Not many cars can claim to be the subject of their own book but an exception has rightly been made for a very special Land Rover vehicle.
JUE 477 was the very first production Land-Rover – the vehicle which went on to inspire an entire company.
Now a new book – entitled simply JUE 477 (the vehicle’s number plate) – tells the story of chassis number 860001, a vehicle of historic significance which was hidden away and rotting in a barn for almost four decades.
Written by Martin Port and published by Porter Press International the book is being released this month.
JUE 477 went on show at the Concours of Elegance at Hampton Court Palace on the outskirts of London from September 4-6.
It was there as part of the supporting cast for the first public outing of the Ineos Grenadier prototype – a vehicle that is being dubbed the spiritual successor to the Land Rover Defender.
Ineos Automotive’s Concours display featured a number of historic 4x4s which all helped to inspire the Grenadier – including the first ever production Land-Rover.
Built in 1948, Land-Rover number one was intended for presentation to King George VI, but actually ended up working on farms and mining sites in north east England.
After 22 years of hard service, the well-used workhorse was sold to Northumberland farmer David Fairless for just £15.
At the time he wasn’t sure whether to continue using the vehicle or to break it up for spares. Before long JUE 477 lay forgotten and exposed to the elements on the farm.
Although Mr Fairless never restored 860001, in June 1998 he took it on a trailer to the Land Rover Series One Club’s 50th anniversary rally at Shugborough Hall, Staffordshire.
Despite its ruinous state, 860001 created such a stir that when Mr Fairless got back home, he hid the vehicle away in a tumbledown barn, barricaded behind an assortment of hay bales and vehicle parts.
Mr Fairless died in 2017 and JUE 477 was subsequently sold to renowned Land Rover enthusiast Sir Jim Ratcliffe – the founder of chemical giant Ineos.
The vehicle was then treated to a sympathetic 18-month restoration, retaining as much of the original vehicle as possible.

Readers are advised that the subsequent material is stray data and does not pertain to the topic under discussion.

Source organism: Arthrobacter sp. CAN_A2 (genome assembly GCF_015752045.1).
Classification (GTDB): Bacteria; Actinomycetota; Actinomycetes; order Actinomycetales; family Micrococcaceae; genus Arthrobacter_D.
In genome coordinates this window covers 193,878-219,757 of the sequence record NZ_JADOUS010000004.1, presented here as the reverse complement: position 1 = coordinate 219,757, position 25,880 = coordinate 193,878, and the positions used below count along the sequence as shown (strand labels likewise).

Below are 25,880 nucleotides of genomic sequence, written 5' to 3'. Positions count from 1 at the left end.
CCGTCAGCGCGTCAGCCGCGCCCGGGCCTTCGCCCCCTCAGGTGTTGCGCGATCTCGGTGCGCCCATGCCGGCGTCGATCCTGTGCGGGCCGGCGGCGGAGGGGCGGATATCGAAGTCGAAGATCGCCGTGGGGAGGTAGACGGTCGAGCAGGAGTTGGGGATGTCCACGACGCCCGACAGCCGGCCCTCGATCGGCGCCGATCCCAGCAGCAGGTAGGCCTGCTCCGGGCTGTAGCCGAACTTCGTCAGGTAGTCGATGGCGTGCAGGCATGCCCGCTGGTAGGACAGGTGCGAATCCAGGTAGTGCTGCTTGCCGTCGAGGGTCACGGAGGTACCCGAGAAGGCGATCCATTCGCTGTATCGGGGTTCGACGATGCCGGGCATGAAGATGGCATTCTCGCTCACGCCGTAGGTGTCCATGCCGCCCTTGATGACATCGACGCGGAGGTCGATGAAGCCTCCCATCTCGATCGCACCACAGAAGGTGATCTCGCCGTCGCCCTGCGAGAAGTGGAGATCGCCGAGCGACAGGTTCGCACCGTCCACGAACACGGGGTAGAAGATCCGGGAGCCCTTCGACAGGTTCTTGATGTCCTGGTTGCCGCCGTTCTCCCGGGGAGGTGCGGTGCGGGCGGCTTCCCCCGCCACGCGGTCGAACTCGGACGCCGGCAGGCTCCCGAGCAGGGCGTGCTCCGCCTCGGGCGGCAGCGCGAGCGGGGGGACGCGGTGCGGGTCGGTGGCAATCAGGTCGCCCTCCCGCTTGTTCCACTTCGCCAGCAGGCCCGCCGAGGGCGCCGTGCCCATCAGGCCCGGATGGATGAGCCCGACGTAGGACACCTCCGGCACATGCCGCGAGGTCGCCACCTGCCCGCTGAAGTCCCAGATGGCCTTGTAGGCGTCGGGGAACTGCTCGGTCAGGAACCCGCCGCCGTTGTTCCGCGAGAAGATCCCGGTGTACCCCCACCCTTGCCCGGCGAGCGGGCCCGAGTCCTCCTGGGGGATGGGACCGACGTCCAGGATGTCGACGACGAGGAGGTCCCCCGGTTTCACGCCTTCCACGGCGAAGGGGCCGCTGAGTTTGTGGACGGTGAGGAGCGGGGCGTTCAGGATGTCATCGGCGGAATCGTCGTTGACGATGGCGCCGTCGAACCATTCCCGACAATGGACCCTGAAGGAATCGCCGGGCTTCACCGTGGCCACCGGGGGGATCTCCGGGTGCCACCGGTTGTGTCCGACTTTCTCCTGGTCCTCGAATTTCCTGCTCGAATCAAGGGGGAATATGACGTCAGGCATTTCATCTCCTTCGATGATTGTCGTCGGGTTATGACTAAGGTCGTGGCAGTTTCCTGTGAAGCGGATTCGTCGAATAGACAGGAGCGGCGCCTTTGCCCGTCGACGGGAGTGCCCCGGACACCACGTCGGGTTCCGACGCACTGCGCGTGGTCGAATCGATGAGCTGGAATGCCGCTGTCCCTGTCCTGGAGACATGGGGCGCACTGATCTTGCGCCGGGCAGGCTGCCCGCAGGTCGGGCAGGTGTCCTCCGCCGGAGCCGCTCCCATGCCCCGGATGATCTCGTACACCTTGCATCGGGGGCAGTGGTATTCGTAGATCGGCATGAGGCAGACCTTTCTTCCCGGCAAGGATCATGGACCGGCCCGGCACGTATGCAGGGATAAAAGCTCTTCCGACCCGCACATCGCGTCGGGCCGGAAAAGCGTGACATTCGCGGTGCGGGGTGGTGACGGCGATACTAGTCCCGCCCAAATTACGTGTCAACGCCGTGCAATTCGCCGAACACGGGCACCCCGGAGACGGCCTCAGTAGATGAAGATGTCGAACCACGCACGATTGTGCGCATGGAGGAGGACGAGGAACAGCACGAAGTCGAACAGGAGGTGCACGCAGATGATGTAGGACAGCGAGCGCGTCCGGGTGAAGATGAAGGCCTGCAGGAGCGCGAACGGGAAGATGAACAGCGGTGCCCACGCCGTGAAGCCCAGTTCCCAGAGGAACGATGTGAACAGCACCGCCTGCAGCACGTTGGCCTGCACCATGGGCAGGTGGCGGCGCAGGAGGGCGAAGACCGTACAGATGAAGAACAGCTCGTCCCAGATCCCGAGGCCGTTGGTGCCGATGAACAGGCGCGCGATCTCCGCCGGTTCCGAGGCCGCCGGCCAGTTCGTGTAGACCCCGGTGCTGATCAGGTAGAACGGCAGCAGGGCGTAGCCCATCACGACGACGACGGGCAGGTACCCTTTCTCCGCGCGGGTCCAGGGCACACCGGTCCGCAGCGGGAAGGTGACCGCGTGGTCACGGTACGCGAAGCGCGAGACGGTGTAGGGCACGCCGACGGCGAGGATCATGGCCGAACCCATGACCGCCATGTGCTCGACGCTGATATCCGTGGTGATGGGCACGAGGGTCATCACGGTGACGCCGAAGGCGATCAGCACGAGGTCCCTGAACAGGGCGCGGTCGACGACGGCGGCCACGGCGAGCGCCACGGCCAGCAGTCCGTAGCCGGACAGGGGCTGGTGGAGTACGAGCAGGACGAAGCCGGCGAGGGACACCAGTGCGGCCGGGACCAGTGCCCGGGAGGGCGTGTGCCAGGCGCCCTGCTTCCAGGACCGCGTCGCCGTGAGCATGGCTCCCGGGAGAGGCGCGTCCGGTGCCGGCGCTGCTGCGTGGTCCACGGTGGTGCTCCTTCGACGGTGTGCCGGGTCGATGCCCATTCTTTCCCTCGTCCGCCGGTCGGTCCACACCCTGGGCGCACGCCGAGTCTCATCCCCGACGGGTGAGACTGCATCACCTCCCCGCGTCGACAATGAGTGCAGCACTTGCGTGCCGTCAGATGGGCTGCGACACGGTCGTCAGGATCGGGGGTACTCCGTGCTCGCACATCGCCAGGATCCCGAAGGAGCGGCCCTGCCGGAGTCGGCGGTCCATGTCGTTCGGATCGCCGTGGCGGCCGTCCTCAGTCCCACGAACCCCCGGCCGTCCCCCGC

In this 128-page book, author Martin Port – a highly-regarded Land-Rover expert – sheds light on every stage in 860001’s life, a fascinating story accompanied by more than 240 photographs.
A special launch edition of the book is signed by the author and 860001’s chief restorer, Julian Shoolheifer.
The book also covers how the Land-Rover legend was born, giving Britain and the world a Jeep-inspired workhorse.
Completed on 19 July 1948, 860001 was officially the first production Land-Rover.
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When 860001 was first registered in 1950 (as JUE 477), its first custodian was mechanical engineer Ewen McEwen, a friend of the Land-Rover’s originators, brothers Maurice and Spencer Wilks.
At this time Mr McEwen was Professor of agricultural engineering at the University of Durham, but he went on to become director of engineering with Coventry tractor maker Massey Ferguson and vice-chairman (engineering) of John Lucas.
It is thought the vehicle was used for agricultural training purposes before being moved to a farm in Stanhope, County Durham.
It was sold to Mr Fairless in December 1970 for £15 – a sum he remembered as “the proper price to pay for an old derelict Land-Rover at the time”.
The restoration after it was bought by Sir Jim Ratcliffe was overseen by Andrew Nahum, keeper emeritus at the Science Museum.
Martin Port has owned and run classic cars for nearly 30 years – from the humble Morris Minor to AC Buckland and Porsche 912, but his overwhelming passion is for classic Land-Rovers.
He has explored Europe and North Africa at the wheel of various examples and used a number of series models as his preferred daily commuting vehicle, regularly covering in excess of 500 miles per week
The standard edition of JUE 477 costs £30 and a limited special launch edition, signed by Martin Port and Julian Shoolheifer, costs £45. ● ISBN: 978-1-907085-78-9